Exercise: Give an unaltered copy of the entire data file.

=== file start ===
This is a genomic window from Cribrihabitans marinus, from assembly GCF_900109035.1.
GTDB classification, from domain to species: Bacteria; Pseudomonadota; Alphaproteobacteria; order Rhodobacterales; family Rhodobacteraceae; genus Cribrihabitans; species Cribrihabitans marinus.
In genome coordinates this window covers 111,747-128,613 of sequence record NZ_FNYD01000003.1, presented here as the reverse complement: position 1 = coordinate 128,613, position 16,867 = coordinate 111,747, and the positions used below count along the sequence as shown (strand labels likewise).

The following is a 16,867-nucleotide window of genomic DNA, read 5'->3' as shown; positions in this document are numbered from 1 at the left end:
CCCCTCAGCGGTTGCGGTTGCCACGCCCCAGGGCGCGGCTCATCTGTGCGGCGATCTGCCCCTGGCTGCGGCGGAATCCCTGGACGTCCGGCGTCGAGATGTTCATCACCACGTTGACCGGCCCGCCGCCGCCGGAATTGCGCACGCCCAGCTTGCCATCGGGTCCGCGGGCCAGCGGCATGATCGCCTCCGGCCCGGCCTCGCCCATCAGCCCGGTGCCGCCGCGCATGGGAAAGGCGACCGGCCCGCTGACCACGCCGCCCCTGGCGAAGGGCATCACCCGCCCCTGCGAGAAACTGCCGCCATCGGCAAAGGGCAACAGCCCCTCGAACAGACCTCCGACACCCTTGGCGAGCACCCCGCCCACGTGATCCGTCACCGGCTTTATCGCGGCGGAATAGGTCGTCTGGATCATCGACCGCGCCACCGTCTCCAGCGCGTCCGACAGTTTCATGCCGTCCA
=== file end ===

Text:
This is a genomic window from Cribrihabitans marinus, from assembly GCF_900109035.1.
GTDB classification, from domain to species: Bacteria; Pseudomonadota; Alphaproteobacteria; order Rhodobacterales; family Rhodobacteraceae; genus Cribrihabitans; species Cribrihabitans marinus.
In genome coordinates this window covers 111,747-128,613 of sequence record NZ_FNYD01000003.1, presented here as the reverse complement: position 1 = coordinate 128,613, position 16,867 = coordinate 111,747, and the positions used below count along the sequence as shown (strand labels likewise).

The following is a 16,867-nucleotide window of genomic DNA, read 5'->3' as shown; positions in this document are numbered from 1 at the left end:
CCCCTCAGCGGTTGCGGTTGCCACGCCCCAGGGCGCGGCTCATCTGTGCGGCGATCTGCCCCTGGCTGCGGCGGAATCCCTGGACGTCCGGCGTCGAGATGTTCATCACCACGTTGACCGGCCCGCCGCCGCCGGAATTGCGCACGCCCAGCTTGCCATCGGGTCCGCGGGCCAGCGGCATGATCGCCTCCGGCCCGGCCTCGCCCATCAGCCCGGTGCCGCCGCGCATGGGAAAGGCGACCGGCCCGCTGACCACGCCGCCCCTGGCGAAGGGCATCACCCGCCCCTGCGAGAAACTGCCGCCATCGGCAAAGGGCAACAGCCCCTCGAACAGACCTCCGACACCCTTGGCGAGCACCCCGCCCACGTGATCCGTCACCGGCTTTATCGCGGCGGAATAGGTCGTCTGGATCATCGACCGCGCCACCGTCTCCAGCGCGTCCGACAGTTTCATGCCGTCCA